Review Hawaii’s Last Queen Program

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Learn to sing Queen Lili’uokalani’s songs

Twenty seven people came on Friday, February 26 to my program on Lili’uokalani, Hawai’i’s Last Queen at Kaunoa Senior Center for adults 55 and better. This was the second program in my Hawaiian History Series for 2016. The PowerPoint presentation lasted 80 minutes through 37 slides. The program was in two parts, the first about the Queen and her legacy, and the second a sing-along of her compositions. Queen Lili’uokalani lived from 1838-1917, and reigned from 1891 until 1893 when the Hawaiian kingdom was overthrown by American businessmen.

Before the program, I had fun talking to returning people and introducing new ‘ukulele students to my continuing students. It was great to see a section of ‘ukulele players sitting together. I reminded them that I would call out the name of the strum, but if they couldn’t do the strum to just play and have fun. The emphasis on the program was to learn how to pronounce and sing the Hawaiian songs with ‘ukulele playing optional.

Once again, my husband accompanied the sing-along portion of the program by playing his u-bass. We did 4 songs composed by Lili’uokalani plus Hawaii Aloha. Here are the songs:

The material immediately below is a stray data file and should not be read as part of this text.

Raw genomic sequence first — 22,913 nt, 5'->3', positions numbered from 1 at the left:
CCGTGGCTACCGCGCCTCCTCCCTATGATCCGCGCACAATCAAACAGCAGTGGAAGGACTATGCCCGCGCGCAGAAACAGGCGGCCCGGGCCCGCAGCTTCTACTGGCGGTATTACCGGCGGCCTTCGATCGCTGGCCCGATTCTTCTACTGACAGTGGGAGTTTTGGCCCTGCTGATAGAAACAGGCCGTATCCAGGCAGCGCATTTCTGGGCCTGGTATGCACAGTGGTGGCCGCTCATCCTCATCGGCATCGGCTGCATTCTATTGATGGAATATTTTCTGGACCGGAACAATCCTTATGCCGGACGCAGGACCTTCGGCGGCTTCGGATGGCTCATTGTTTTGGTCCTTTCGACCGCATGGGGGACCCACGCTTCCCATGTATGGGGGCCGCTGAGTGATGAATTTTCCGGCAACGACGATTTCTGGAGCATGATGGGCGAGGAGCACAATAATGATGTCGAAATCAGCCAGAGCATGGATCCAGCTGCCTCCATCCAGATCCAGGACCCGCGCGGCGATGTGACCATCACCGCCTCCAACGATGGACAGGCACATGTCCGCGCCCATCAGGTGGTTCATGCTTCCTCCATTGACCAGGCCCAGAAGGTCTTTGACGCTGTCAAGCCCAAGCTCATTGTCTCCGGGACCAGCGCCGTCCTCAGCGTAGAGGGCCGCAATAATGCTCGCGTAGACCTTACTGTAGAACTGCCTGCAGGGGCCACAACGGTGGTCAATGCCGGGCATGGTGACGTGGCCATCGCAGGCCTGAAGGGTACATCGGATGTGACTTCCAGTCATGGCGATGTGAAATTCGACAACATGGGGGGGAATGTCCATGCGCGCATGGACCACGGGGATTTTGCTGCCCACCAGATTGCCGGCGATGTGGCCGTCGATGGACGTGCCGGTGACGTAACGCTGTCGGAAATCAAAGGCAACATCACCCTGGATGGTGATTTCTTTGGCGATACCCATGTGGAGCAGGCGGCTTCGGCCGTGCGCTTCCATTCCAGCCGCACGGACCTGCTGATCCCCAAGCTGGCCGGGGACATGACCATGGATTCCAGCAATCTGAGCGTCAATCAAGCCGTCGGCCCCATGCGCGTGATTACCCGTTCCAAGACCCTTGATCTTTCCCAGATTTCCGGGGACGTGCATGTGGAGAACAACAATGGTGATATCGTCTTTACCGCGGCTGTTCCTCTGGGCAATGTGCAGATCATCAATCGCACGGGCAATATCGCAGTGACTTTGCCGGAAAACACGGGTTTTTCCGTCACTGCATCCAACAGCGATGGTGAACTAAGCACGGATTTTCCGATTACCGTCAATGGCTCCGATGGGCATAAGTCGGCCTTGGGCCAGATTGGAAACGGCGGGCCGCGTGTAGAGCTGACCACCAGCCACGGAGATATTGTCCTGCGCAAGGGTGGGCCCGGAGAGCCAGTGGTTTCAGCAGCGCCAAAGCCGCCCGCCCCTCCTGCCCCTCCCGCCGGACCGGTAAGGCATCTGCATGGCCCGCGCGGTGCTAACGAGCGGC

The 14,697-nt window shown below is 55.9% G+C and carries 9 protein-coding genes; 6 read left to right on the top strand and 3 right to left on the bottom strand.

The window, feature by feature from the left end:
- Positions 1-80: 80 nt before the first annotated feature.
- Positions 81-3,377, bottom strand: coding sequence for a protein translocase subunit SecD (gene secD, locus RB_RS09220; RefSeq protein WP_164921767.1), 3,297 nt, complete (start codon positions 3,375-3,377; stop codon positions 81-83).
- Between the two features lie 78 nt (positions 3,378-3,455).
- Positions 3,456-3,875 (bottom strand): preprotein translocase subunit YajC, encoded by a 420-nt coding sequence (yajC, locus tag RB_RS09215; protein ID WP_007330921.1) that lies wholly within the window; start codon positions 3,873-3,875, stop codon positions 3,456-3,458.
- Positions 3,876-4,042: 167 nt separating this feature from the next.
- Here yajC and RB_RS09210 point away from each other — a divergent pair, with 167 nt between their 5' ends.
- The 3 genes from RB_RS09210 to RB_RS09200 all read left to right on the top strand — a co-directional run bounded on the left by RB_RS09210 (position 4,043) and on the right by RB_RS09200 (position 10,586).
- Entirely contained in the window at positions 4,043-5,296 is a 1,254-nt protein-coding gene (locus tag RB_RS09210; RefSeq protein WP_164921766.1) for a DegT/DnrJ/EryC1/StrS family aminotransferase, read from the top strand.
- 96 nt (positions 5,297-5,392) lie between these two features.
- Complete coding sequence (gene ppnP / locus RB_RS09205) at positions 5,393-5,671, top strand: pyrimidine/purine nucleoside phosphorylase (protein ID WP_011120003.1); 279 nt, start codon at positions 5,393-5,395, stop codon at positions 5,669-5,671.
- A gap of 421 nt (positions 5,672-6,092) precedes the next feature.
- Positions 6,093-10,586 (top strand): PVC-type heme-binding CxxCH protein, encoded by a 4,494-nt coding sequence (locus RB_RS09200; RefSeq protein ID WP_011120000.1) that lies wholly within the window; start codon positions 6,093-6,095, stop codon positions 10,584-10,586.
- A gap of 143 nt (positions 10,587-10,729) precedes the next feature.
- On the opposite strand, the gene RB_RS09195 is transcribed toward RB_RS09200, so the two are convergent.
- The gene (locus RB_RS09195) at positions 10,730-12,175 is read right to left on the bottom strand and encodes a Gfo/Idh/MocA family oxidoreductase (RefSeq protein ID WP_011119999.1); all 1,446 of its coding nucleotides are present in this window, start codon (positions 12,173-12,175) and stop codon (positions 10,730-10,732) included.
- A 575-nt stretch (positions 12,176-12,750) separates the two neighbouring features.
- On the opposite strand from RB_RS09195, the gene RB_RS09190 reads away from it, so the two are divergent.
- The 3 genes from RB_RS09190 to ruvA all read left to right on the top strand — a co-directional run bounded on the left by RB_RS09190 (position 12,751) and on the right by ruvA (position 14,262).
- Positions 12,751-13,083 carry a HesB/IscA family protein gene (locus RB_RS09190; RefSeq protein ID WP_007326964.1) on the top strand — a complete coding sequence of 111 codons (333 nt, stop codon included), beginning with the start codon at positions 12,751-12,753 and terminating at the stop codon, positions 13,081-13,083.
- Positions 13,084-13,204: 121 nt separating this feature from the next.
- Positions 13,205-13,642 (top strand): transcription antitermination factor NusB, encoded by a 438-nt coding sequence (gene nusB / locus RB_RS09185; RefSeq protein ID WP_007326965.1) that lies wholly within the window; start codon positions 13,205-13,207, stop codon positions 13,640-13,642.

1. Aloha ‘Oe was written in 1878 and tells a love story of tender parting.
  2. Queen’s Prayer was written in 1895 when the Queen was imprisoned in ‘Iolani Palace for 9 months after the overthrow of the monarchy and tells about forgiveness.
  3. Ku’u Pua I Paoakalani was also written in 1895 when the Queen was imprisoned and tells of the flowers from her garden that was brought to her.
  4. Queen’s Jubilee was written in 1887 on the occasion of Queen Victoria’s Jubilee which Lili’uokalani attended along with Queen Kapi’olani in England.
  5. Hawaii Aloha was written in the 1800s by Reverend Lorenzo Lyons about the love for the islands.

New this time, I changed from reading my script to a more conversational style to convey my research on the Queen. The talk went a lot smoother than anticipated and even my husband said that I improved 100%. At the end of the program, I held up two books about Lili’uokalani and the Queen’s Songbook that I used during my research. A woman in the audience said to let everyone know that all three books can be purchased at the Bailey House Museum in Wailuku. Stay tuned for the next Hawaiian history program in March on Prince Kuhio.

Aloha, Mele Fong aka Ukulele Mele